Have Black Americans Left Baseball?

Hall of Famer Dave Winfield and others weigh in on what has happened since the days of Jackie Robinson.

Charles Clark with son Ethan (Courtesy of Charles Clark)
Charles Clark with son Ethan (Courtesy of Charles Clark)

(The Root) — While the Jackie Robinson biopic 42 has become a certified success, attracting a diverse audience on its way to becoming No. 1 at the box office during its opening weekend, black Americans are still facing barriers to the baseball field.

The opening of 42 occurred several days before the annual celebration of Jackie Robinson Day — April 15, the day Robinson officially broke the color barrier — when every baseball player, manager, coach and umpire in Major League Baseball sports his number, 42. But in recent decades, the number of African-American players has decreased with each passing year.

According to reports, the representation of African-American players in professional baseball is at its lowest point since Robinson and others first began integrating the game, at just around 8 percent. That marks a significant decline from the 1970s, when some estimates placed the representation of black players at around 27 percent. Baseball historian Rob Ruck says the percentage of African-American players was probably closer to 19 percent in the 1970s, while the 27 percent number likely includes Afro-Caribbean and Afro-Latino players.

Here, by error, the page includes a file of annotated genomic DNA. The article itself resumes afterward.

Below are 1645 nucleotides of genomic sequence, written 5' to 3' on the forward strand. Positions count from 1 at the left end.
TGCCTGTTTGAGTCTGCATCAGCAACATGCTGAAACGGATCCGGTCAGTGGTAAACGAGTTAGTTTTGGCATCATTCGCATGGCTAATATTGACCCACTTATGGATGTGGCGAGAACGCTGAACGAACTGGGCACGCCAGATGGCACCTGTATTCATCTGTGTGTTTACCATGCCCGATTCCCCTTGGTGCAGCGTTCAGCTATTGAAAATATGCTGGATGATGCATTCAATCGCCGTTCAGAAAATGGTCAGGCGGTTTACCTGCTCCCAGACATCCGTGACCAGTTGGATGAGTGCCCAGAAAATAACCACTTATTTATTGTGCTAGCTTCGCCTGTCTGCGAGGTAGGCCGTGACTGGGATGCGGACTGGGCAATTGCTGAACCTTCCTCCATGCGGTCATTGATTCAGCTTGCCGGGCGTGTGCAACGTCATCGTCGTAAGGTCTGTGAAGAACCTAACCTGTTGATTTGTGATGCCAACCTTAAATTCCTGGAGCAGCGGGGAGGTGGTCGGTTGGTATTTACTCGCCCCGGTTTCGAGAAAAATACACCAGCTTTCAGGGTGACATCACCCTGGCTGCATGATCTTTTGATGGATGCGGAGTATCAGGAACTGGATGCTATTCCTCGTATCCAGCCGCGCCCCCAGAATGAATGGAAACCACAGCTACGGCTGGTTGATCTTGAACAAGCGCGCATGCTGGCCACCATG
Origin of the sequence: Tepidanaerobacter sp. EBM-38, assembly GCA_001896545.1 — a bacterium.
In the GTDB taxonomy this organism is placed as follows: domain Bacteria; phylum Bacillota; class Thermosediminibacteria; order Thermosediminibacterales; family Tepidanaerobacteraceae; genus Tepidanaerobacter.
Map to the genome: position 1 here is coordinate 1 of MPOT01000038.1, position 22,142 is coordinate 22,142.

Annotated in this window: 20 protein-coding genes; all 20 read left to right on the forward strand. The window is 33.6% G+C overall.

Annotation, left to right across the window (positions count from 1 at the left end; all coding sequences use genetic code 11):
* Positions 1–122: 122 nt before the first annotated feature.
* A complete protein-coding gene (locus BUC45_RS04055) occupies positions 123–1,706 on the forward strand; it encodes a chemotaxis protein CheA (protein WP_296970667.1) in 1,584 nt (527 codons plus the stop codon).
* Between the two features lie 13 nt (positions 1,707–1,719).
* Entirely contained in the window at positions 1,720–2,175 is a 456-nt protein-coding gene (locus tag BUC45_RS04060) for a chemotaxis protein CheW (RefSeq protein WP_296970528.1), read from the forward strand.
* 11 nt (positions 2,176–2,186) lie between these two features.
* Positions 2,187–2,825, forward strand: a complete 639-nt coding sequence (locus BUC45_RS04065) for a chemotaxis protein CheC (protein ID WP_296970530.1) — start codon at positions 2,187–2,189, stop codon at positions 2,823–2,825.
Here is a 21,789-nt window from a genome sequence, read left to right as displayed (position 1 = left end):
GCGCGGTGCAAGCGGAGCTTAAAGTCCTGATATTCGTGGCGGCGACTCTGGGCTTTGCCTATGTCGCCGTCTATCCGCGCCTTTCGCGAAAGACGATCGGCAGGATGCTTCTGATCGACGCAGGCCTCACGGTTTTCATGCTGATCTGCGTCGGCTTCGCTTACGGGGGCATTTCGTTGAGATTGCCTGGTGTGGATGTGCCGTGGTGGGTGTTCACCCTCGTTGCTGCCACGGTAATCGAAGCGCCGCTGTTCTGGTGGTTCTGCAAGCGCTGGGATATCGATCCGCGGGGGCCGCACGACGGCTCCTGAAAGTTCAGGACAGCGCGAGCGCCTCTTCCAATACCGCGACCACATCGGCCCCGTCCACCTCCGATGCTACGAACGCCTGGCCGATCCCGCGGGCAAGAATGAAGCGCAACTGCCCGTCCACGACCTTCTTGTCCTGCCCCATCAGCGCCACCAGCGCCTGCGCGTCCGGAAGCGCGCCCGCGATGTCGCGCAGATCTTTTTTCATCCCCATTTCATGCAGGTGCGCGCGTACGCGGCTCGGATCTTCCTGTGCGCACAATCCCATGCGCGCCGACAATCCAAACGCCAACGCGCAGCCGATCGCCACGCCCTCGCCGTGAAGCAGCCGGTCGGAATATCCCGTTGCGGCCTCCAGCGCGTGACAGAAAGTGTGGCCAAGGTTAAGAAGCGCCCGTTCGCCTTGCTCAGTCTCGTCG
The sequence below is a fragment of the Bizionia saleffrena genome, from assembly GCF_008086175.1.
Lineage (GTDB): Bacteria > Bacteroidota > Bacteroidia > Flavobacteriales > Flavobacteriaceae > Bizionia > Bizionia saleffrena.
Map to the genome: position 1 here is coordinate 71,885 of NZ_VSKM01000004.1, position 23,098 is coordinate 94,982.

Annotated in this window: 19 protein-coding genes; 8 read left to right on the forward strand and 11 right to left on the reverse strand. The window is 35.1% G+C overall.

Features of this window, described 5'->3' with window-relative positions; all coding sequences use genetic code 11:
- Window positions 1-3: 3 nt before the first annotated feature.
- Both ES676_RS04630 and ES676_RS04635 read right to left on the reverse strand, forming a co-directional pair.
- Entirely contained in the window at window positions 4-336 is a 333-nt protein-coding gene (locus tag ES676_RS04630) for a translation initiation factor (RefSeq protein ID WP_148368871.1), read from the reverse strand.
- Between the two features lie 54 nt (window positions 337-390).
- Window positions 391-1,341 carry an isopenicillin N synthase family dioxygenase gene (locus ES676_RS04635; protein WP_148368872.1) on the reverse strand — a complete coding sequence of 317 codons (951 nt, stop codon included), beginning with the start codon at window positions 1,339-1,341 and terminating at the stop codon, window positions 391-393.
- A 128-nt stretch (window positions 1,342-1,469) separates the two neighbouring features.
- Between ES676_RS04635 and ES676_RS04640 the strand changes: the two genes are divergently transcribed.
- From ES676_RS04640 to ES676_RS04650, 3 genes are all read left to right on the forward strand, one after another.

The decline of African-American participation in baseball is a stark contrast to the days of the Negro Leagues, which nurtured Robinson, when baseball was seen as more than a mere sport but was also a community pastime. The reason for the sport’s decline in black American communities is complex and multilayered.

Cost Is a Factor

Baseball Hall of Famer Dave Winfield, who is African American, currently serves as executive vice president and senior adviser of the San Diego Padres. He chalked up the decline in African-American participation in the sport to “the three C’s,” which, he told The Root, stand for continuity, cost and competition. Continuity, he explained, means the importance of consistent exposure to the sport throughout a player’s school years, something that is less likely to happen today because of the second C, which is cost.

Baseball “didn’t cost me much as I grew up,” he said. “There were no travel teams/club teams, tournaments you have to pay for now.” He then explained the third C, competition. “When I grew up, baseball was No. 1 in America. Now it has the competition of the other sports — NBA, NFL, golf, you name it.”

Ruck, author of Raceball: How the Major Leagues Colonized the Black and Latin Game, echoed Winfield’s sentiments regarding the financial barriers to the sport that now exist for many poor kids, a socioeconomic reality disproportionately represented in communities of color. Little League and club expenses as well as travel can run between $3,000 and $5,000 annually, expenses that by default make economic and racial diversity less likely among participants.